The story of the boy who was assaulted at a Texas Whataburger because he was wearing a Make America Great Again hat has gone viral all over social media.
Hunter Richard, 16, was in a Whataburger with some of his friends, when a man came up to their table, ripped his MAGA hat off his head and some of Richard’s hair along with it. He then taunted the boys before throwing his drink at Richard and his friends.
“You ain’t supporting s**t, n****,” the man said.
He then walked out with Richard’s hat saying he was going to burn it in his fireplace.
Heavy has now identified the man as Kino Jiminez. Rumble Bar in San Antonio made a post on Facebook that he had been a part-time employee for them but that they had terminated his employment because they didn’t believe in such behavior.
One would think that the first response of most people, even if they weren’t Trump supporters, would be to condemn such an attack.
But no such luck when it comes to some of the media, including CNN commentator and professor at Temple University, Marc Lamont Hill.
From Daily Caller:
TMZ staffer Van Lathan seemed to defend the man’s behavior in a Thursday tweet, writing, “Wish I could take the high road. But your MAGA hat reads like a swastika to me.”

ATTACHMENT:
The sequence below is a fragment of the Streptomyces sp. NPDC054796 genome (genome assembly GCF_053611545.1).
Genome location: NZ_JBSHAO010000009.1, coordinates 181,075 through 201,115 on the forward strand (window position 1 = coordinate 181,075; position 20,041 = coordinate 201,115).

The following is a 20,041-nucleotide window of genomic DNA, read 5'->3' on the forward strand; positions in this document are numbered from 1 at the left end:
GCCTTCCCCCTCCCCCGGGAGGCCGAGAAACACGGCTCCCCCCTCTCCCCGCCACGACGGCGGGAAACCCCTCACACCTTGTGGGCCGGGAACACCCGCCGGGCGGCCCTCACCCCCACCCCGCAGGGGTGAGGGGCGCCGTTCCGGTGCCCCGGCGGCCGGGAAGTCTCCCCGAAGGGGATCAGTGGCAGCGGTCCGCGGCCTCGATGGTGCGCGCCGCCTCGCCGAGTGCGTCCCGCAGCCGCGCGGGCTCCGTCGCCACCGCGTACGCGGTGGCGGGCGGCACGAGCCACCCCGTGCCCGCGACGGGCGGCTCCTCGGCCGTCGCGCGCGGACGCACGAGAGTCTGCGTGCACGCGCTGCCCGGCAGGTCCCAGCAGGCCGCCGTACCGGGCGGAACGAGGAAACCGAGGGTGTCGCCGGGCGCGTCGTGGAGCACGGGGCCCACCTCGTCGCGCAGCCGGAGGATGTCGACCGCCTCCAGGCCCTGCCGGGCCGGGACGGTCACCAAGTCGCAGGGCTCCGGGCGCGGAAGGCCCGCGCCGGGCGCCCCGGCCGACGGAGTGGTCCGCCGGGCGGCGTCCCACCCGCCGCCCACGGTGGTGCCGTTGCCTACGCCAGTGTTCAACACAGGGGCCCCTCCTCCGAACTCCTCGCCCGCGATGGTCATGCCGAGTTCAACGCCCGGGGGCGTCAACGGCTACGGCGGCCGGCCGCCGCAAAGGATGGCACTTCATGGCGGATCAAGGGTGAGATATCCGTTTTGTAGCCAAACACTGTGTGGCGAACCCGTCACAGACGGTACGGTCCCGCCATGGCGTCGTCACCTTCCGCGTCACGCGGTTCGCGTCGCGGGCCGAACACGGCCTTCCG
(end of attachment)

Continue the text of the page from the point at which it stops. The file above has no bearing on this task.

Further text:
Wish I could take the high road. But your MAGA hat reads like a swastika to me. So ummm … hmmm. Yeah. Maybe I’m no longer a decent person. https://t.co/OWYodBRtxB
— VanLathan (@VanLathan) July 5, 2018
Hill’s response to Lathan’s tweet? Three crying laughing emojis, clearly showing he thought it was hilarious that the kid was assaulted.
He later tweeted that he really didn’t approve of throwing drinks on people (despite showing that he did), but (there’s that but) “MAGA hats (deliberately) reflect a movement that conjures racism, homophobia, xenophobia” so if someone wears a MAGA hat it’s hard to feel sympathy for him if someone throws a soda on him.
What’s even more hypocritical about Marc Lamont Hill’s response is that he’s been caught on social media hanging out with and speaking approvingly of virulent anti-Semite Louis Farrakhan. Hill even said in an Instagram post that he told Farrakhan about the influence Elijah Muhammad (the founder of the Nation of Islam) had on the formation and consciousness to this day (July 27, 2015).
So suppose someone had the same reaction to Hill? Yet no one should advocate that. The only way this nonsense is going to stop is for everyone of all political stripes to condemn such actions and political harassment.
And Hill should rethink why he doesn’t have a real issue with such an assault.